So when we get home from the dinner/movie, or when the guests leave and the party is over, I light my oven and go to bed. So no door is in place on the oven to keep the surface masonry hot overnight....it's open to the air (or mostly open to the air due to a half door made of stacked bricks) when the fire goes out....but the deepest levels of the masonry are well heated and still 550-650 in the morning....and I do a brief second burn the next morning as my bulk fermentation proceeds. That brings the surface masonry back up to temp and puts some more more heat into the deep masonry.

Because my oven mass is less than others, it is important to make sure my masonry is well charged with heat such that the deepest layers of the masonry are heated to something in the 590-650 degree range at time of baking. The requires me to heat the surface masonry well beyond that for the second burn....say 775 to 800 by the time the fire is reduced to coals. By the time I have mopped the floor and let it regulate with the door open for a couple of hours, the surface temps of the masonry will be 580 or so. I close the door, let every thing even up, and let my secondary fermentation finish up.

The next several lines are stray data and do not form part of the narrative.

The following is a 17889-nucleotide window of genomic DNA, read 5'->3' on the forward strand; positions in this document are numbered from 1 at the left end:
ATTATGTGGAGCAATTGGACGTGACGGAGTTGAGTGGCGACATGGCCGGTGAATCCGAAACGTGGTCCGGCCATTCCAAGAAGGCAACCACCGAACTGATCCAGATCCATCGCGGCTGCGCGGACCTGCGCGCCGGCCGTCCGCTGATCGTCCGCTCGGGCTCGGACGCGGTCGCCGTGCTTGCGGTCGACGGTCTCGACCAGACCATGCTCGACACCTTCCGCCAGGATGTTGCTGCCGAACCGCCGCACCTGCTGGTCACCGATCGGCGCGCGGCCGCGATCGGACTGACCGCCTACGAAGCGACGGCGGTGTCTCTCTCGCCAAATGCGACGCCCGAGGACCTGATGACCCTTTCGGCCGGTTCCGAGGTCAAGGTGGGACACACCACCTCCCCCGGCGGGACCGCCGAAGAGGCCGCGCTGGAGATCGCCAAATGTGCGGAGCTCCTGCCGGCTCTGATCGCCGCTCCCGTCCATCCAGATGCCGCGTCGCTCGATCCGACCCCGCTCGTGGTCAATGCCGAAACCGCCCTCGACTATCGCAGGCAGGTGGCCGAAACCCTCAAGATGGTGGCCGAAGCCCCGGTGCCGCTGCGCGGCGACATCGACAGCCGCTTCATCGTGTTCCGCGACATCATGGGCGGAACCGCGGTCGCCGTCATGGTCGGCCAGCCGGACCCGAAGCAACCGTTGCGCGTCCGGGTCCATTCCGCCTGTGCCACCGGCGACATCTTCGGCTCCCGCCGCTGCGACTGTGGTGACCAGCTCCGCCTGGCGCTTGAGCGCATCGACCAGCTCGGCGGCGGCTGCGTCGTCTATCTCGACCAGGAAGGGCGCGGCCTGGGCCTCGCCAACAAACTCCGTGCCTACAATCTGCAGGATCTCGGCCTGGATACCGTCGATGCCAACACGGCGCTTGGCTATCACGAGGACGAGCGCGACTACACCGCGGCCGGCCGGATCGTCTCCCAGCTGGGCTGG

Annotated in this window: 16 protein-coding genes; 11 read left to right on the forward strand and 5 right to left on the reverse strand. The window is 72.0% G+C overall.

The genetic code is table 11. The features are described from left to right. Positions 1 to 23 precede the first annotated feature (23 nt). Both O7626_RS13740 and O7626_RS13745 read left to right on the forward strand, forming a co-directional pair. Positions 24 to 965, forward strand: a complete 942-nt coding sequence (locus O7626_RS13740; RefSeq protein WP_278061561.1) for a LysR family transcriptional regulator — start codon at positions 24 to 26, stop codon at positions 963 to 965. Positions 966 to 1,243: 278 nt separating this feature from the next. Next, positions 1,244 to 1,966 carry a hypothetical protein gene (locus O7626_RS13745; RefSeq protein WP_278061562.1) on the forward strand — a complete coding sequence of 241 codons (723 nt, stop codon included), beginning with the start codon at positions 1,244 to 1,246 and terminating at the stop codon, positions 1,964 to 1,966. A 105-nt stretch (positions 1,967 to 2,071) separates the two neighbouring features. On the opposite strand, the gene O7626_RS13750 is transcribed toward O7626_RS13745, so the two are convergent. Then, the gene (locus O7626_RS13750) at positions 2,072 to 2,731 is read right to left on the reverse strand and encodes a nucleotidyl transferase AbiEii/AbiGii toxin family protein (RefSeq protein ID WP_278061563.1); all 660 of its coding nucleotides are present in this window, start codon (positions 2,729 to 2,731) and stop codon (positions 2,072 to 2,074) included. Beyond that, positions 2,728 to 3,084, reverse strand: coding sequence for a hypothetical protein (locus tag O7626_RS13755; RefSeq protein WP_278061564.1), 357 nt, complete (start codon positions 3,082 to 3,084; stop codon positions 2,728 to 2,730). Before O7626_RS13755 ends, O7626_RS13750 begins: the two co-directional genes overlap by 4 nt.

In my mind....appropriate loading temps for sourdough run from approximately 560F to 460F. If my oven is well charged, and the door is closed, it will take me about two hours to drop from 580F to 560F. With that temp profile and temp at first loading I can do three bakes. The most I've done is 35 loaves, but I'm relatively sure I could do 45.